1. Get Into a Routine.
Sleep experts agree that when it comes to sleep, try to stick to a routine — going to bed and waking up at the same time each day. If you lay in bed awake for an hour before going to sleep, consider going to bed an hour later. Also, if you had a bad night’s sleep, don’t try to play “catch up” by sleeping 10 hours the next evening. Just stick to the routine.
2. Cut the Caffeine.
This should be obvious, but don’t drink caffeine or alcohol before bedtime. Years ago, I realized that imbibing caffeinated drinks after 3 p.m. kept me awake, so I cut them out. Also, it’s not a good idea to eat before going to bed.
3. Get Up.
If you can’t sleep, rather than lying in bed ruminating, get up and read or listen to soothing music. Turning to the TV or the Internet is probably not a good idea, though, as the screens tend to stimulate more than relax.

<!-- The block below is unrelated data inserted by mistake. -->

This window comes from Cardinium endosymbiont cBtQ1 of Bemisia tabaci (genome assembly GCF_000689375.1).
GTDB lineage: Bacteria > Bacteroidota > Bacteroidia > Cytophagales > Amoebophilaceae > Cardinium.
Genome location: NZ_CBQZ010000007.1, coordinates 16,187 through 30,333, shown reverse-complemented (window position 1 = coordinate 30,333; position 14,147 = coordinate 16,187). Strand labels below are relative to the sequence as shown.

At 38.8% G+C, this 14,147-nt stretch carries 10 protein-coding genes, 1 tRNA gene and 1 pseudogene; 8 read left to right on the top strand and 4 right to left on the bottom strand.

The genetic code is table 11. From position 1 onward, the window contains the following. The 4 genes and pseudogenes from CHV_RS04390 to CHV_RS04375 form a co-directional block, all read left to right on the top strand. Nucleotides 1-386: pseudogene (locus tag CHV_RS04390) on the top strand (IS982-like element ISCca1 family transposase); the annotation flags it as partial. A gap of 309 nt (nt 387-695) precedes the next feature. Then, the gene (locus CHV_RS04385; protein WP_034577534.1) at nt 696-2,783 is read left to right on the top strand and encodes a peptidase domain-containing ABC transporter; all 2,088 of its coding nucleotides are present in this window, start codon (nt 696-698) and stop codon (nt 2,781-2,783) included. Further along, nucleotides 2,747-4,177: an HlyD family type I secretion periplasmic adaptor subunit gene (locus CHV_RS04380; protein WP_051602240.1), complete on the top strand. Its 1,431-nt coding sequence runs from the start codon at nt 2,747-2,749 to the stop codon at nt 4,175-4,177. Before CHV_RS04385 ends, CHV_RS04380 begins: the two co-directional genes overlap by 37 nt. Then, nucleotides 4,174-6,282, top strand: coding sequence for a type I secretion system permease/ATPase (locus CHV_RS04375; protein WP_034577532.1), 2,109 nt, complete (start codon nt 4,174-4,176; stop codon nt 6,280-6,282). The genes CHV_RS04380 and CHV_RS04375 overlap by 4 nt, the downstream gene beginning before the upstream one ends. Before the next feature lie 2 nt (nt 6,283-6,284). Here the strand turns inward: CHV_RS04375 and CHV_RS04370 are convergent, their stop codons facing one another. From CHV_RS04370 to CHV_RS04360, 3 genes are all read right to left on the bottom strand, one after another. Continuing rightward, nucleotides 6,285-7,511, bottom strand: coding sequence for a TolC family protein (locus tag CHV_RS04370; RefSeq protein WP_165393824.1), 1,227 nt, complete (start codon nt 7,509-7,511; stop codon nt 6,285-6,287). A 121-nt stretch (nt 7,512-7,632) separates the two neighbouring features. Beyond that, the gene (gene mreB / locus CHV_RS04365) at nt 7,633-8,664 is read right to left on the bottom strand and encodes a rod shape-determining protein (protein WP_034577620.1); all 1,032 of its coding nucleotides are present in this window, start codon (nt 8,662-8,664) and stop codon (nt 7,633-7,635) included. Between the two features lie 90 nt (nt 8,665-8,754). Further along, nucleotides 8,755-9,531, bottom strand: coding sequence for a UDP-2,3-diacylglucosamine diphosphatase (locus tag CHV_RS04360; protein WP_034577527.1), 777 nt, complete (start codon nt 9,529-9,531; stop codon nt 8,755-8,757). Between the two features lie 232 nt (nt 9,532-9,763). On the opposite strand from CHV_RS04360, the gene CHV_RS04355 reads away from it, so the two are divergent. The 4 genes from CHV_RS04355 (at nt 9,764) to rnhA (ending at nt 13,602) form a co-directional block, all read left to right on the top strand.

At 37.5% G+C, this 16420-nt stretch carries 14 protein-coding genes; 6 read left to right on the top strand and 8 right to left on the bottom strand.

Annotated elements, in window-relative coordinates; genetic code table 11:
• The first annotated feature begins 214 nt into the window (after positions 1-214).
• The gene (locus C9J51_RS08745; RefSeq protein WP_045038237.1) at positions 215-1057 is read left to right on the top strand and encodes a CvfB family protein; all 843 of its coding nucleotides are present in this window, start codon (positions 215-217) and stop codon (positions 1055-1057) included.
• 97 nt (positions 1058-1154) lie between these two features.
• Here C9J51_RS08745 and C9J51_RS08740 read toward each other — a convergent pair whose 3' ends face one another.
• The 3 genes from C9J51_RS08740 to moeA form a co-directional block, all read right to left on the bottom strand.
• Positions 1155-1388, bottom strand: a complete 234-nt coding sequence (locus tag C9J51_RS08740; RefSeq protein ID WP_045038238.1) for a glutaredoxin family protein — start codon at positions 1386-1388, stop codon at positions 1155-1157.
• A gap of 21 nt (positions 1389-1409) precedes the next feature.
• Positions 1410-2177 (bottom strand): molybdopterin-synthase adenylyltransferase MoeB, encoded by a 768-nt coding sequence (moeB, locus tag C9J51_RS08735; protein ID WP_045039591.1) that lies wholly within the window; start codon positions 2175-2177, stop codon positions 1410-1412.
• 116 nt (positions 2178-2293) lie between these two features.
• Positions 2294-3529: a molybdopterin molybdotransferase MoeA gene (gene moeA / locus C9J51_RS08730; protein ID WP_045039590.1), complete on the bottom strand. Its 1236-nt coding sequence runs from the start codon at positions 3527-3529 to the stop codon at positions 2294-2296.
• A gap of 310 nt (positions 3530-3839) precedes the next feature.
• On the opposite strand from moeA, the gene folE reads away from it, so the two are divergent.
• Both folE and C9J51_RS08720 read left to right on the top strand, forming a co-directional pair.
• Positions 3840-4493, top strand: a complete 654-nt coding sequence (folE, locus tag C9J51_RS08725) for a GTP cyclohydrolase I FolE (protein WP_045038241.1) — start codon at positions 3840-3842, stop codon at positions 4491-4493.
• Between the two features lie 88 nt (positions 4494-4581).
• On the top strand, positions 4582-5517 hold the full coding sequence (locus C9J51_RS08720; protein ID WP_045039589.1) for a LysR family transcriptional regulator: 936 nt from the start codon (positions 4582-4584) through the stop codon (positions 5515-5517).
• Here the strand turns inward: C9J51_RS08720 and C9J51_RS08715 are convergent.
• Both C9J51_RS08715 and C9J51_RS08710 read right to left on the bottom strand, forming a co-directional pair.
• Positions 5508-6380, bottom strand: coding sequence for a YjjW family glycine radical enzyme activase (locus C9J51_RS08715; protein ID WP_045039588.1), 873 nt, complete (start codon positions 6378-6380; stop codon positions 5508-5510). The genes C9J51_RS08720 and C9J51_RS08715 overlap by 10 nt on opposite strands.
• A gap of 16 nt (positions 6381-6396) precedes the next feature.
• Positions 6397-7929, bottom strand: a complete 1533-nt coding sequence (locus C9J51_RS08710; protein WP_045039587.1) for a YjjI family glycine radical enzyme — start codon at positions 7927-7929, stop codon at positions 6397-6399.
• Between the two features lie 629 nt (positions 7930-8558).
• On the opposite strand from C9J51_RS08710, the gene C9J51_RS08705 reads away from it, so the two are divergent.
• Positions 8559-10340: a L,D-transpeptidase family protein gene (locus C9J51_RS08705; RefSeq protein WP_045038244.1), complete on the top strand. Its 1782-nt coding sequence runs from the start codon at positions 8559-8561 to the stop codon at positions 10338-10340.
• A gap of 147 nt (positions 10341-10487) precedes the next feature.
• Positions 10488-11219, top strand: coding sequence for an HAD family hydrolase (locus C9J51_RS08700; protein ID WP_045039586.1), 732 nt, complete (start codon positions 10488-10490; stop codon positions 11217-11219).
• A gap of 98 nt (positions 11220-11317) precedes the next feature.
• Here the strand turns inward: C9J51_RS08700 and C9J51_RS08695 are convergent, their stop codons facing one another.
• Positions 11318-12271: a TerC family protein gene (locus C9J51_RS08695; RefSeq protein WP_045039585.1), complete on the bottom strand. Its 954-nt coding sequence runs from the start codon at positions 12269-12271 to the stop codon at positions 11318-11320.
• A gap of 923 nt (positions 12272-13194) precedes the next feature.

4. Engage in Healthy Eating and Exercise.
Regular exercise and a healthy diet will make it easier for you to fall asleep. Too much sugary food or salty snacks can throw off your metabolism and make sleep more difficult.
5. Stop the Voices.
All too often, difficulty sleeping is due to overactive cognitive processes — worrying about work or about one’s health, or simply being obsessed with the fact that you are having trouble sleeping. It’s ironic that thinking about insomnia can cause insomnia. Realize that your active mind is a big part of the problem, and that you need to calm down your cognitive processes in order to sleep. Then try to “turn off,” distract, or ignore those worrying voices in your head.